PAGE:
I applaud David Brooks’s suggestion (“What Suffering Does,” April 8) that suffering sometimes enables us to break through our culture’s common pursuit of hedonic “happiness” and to see life in terms of depth of experience, instead. This is why many of the most purposeful people I know, those with the least angst and vagueness about their lives, I’ve met in twelve-step groups. They have seen the depths, and discovered the value of life.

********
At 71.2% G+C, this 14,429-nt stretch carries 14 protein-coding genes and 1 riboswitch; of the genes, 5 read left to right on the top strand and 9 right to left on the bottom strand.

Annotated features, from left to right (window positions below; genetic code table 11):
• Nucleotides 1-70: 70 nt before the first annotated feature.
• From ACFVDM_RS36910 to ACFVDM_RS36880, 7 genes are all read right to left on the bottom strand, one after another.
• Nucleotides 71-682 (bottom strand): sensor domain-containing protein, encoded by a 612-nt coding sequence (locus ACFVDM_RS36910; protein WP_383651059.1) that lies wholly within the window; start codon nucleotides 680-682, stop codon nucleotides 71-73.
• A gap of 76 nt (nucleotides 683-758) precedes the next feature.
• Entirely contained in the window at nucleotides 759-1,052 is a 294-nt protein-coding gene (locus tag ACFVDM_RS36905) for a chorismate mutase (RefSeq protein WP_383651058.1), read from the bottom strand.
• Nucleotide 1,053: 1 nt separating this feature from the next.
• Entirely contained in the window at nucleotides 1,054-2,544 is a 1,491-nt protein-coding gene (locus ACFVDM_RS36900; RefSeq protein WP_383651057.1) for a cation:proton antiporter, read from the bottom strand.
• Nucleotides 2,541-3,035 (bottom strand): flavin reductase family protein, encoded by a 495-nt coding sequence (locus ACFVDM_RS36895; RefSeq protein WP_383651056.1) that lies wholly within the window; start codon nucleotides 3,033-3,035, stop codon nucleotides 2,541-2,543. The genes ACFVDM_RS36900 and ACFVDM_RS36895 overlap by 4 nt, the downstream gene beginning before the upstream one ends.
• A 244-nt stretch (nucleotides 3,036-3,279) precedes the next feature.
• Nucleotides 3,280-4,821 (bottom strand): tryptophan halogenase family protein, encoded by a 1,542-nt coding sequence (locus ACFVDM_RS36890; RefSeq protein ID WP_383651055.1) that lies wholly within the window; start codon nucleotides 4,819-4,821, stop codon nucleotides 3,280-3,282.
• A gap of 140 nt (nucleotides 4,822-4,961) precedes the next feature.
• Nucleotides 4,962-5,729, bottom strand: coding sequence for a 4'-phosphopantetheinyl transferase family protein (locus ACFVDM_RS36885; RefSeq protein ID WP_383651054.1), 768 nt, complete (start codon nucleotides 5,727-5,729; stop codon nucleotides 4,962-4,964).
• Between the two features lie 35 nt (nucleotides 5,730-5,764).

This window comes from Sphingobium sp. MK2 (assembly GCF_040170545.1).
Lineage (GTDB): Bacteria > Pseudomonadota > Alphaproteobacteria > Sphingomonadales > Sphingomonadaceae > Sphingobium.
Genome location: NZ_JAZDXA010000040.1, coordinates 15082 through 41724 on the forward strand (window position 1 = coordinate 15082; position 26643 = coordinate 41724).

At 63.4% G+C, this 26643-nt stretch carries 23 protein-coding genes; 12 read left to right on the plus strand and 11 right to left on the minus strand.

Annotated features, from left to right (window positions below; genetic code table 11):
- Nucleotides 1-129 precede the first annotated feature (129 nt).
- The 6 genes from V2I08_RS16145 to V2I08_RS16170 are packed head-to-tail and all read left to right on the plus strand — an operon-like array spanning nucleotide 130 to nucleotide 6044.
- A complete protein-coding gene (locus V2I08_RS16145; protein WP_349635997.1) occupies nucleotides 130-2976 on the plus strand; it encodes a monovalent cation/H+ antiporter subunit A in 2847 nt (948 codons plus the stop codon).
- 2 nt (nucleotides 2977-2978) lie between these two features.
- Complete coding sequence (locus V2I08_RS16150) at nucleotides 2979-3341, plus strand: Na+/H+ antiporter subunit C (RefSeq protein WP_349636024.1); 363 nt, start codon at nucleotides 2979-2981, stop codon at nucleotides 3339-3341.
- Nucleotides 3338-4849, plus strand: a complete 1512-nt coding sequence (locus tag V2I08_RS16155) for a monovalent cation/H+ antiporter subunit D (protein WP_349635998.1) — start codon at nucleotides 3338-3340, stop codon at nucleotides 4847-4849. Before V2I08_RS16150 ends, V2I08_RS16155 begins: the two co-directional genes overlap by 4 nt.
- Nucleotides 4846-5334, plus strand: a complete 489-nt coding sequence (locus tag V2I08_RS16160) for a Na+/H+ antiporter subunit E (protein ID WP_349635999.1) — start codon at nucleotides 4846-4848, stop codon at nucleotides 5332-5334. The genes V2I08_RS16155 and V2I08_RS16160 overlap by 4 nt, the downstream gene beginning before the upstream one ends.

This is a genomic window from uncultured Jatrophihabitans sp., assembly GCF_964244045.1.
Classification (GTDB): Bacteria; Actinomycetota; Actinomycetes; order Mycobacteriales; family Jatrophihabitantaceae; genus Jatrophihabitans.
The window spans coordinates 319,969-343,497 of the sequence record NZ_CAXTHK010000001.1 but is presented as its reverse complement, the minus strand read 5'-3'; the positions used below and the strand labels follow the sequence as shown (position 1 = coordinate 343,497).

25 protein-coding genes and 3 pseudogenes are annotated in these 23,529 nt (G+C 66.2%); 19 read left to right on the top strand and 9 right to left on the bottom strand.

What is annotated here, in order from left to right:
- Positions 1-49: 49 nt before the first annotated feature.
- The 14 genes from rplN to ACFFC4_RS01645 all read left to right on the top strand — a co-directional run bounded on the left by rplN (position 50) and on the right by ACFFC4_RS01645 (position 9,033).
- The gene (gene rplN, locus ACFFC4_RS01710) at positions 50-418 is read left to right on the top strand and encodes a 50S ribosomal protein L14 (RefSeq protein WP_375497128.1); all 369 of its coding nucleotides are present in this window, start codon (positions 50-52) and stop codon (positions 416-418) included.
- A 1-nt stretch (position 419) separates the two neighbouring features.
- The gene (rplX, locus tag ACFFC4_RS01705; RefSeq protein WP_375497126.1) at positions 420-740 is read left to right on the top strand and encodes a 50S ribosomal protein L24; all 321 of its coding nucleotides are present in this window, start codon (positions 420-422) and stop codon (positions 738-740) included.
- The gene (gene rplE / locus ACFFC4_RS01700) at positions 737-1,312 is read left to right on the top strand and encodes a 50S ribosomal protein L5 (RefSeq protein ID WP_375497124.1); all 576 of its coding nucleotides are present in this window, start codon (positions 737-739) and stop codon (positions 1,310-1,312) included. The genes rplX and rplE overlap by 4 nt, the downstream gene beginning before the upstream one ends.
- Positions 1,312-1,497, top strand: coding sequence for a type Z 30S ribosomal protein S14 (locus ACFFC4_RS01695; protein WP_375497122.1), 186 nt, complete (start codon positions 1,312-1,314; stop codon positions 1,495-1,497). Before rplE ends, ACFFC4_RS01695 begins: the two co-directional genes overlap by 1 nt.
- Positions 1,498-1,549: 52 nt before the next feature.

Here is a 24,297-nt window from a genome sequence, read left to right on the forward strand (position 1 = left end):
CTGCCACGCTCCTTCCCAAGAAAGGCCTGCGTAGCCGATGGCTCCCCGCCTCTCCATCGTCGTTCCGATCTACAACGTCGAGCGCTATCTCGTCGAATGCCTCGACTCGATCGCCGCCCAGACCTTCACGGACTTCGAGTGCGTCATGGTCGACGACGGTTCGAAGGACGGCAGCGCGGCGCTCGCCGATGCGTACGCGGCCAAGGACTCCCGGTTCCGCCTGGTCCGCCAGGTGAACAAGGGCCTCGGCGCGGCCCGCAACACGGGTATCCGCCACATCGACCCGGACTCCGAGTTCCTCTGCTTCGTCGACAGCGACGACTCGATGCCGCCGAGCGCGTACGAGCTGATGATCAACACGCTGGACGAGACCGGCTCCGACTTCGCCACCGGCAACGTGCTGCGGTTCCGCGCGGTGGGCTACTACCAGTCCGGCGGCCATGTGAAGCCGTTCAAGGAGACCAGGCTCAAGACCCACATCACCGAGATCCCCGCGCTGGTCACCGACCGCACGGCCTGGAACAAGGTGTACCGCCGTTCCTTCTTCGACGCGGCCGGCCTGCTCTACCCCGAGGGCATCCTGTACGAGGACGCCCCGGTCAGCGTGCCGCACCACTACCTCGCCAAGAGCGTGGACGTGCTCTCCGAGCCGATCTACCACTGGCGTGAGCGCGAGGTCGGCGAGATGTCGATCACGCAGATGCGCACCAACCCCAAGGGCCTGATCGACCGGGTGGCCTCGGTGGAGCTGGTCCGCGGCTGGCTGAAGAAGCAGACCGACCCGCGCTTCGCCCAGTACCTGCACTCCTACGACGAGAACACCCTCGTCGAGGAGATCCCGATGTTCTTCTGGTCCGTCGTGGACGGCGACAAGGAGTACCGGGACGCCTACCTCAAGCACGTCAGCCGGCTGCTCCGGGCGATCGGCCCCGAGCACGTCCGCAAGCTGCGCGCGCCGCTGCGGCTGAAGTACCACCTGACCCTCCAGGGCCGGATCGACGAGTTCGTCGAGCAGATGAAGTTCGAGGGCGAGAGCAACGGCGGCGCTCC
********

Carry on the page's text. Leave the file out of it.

Brooks is also right in suggesting that the best lives require us to accept suffering, to be vulnerable to the world. Those who "don’t care," diminish themselves. The traditional teachings that appear to advocate self-sufficiency, probably actually advocate the inner freedom that enables us to embrace more and care about everyone and everything.
“For every atom belonging to me as good belongs to you” (Whitman).